Through Arthropod Eyes: Using life-cycle knowledge to improve conservation success –Dr. Toos van Noordwijk, Radboud University Nijmegen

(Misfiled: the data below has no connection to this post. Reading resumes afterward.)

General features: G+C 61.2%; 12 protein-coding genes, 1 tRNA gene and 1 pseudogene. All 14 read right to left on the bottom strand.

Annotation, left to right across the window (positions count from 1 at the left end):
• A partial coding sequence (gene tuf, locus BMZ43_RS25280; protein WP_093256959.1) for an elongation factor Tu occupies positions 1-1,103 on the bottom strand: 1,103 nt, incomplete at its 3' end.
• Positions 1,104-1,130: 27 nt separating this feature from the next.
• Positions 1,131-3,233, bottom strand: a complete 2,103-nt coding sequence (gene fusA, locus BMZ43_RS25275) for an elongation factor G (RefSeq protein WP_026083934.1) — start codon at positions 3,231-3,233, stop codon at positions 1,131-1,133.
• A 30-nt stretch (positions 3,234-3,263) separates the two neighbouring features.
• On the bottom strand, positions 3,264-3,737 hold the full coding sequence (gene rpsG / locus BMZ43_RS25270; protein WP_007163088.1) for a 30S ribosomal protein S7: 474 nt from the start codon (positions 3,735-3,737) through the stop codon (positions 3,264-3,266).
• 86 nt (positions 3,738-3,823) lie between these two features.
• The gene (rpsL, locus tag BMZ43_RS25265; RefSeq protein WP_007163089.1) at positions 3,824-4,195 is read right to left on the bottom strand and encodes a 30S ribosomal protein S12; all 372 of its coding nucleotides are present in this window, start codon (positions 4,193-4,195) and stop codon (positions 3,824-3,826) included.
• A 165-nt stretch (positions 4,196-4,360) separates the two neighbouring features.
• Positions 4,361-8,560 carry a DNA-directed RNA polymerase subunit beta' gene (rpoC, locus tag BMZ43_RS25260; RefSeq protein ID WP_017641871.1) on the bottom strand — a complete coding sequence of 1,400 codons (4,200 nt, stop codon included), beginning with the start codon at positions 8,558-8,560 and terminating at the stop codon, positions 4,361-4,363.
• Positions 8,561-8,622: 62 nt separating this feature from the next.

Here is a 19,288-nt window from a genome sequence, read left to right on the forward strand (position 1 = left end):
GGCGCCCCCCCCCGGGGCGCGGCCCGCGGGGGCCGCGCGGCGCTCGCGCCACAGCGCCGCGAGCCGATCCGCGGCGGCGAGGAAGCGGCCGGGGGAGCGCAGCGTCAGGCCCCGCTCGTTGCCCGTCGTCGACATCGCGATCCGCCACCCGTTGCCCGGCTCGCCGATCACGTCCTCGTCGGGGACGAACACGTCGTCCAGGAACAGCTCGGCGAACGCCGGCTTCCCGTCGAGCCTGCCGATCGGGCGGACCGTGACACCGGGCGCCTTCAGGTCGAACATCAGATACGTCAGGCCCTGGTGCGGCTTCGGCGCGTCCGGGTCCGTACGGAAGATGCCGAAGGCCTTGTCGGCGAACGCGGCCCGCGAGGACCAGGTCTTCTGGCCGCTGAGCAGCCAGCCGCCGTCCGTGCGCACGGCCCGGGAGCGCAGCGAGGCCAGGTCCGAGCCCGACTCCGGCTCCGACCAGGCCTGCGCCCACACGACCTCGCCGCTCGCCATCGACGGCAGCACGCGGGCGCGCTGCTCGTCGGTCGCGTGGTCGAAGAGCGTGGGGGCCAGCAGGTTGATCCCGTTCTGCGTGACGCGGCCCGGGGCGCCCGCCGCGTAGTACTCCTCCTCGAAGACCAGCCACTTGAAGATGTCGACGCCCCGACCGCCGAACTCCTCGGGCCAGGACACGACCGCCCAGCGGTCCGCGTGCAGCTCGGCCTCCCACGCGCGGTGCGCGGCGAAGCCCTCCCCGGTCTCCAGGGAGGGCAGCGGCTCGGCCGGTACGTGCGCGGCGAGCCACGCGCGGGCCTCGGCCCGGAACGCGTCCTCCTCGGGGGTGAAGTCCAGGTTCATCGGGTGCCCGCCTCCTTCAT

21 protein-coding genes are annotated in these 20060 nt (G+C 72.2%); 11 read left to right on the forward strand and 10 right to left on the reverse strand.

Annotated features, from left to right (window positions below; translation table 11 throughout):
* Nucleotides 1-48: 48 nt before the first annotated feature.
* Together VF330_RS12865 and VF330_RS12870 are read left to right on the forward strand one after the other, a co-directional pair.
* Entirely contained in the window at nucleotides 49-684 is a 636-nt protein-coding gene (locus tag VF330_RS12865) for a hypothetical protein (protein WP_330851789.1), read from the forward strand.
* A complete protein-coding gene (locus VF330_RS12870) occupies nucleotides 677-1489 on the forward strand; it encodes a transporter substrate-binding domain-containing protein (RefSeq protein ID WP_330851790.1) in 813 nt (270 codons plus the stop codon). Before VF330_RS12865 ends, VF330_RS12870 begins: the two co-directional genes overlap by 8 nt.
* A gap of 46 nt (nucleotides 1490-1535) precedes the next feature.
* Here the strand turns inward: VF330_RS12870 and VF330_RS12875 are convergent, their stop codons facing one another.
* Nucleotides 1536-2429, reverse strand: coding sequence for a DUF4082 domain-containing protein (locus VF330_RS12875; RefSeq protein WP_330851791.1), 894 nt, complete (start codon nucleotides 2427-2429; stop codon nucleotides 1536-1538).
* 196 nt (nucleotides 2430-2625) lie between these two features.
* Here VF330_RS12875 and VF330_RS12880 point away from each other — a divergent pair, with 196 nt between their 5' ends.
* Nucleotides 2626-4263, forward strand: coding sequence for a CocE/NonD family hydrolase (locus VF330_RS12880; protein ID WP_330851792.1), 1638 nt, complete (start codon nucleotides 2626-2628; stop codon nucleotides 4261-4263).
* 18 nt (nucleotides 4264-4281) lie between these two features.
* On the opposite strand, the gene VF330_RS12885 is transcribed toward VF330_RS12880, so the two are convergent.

Over the past century, a multitude of anthropogenic stressors has led to large-scale biodiversity declines. Designing conservation strategies that address these issues, requires thorough understanding of the mechanisms shaping biodiversity. Arthropods form a particularly diverse species group, which performs a multitude of ecosystem services. However, the requirements of many arthropod species are still poorly understood. Species’ traits have been proposed to provide such understanding. Traits have generally been used as independent indicators of a species’ performance. However, an individual’s fitness is determined by the combined effect of all its traits. Therefore, it is important to evaluate a species’ entire life-cycle in a coherent way, instead of analysing single traits. A fruitful way to do this is to view the environment ‘through an arthropod’s eyes’. Analysing a species’ life-cycle and comparing each stage against the environment in which it occurs, highlights both the challenges that must be overcome and to what extent the species has trait attributes to do so. Comparing life-cycles of different species and rigorously testing the hypotheses derived from this analysis, greatly improves understanding of the mechanisms shaping local biodiversity. Such understanding also helps to integrate the requirements of different taxonomic groups, paving the way for successful ecosystem conservation.
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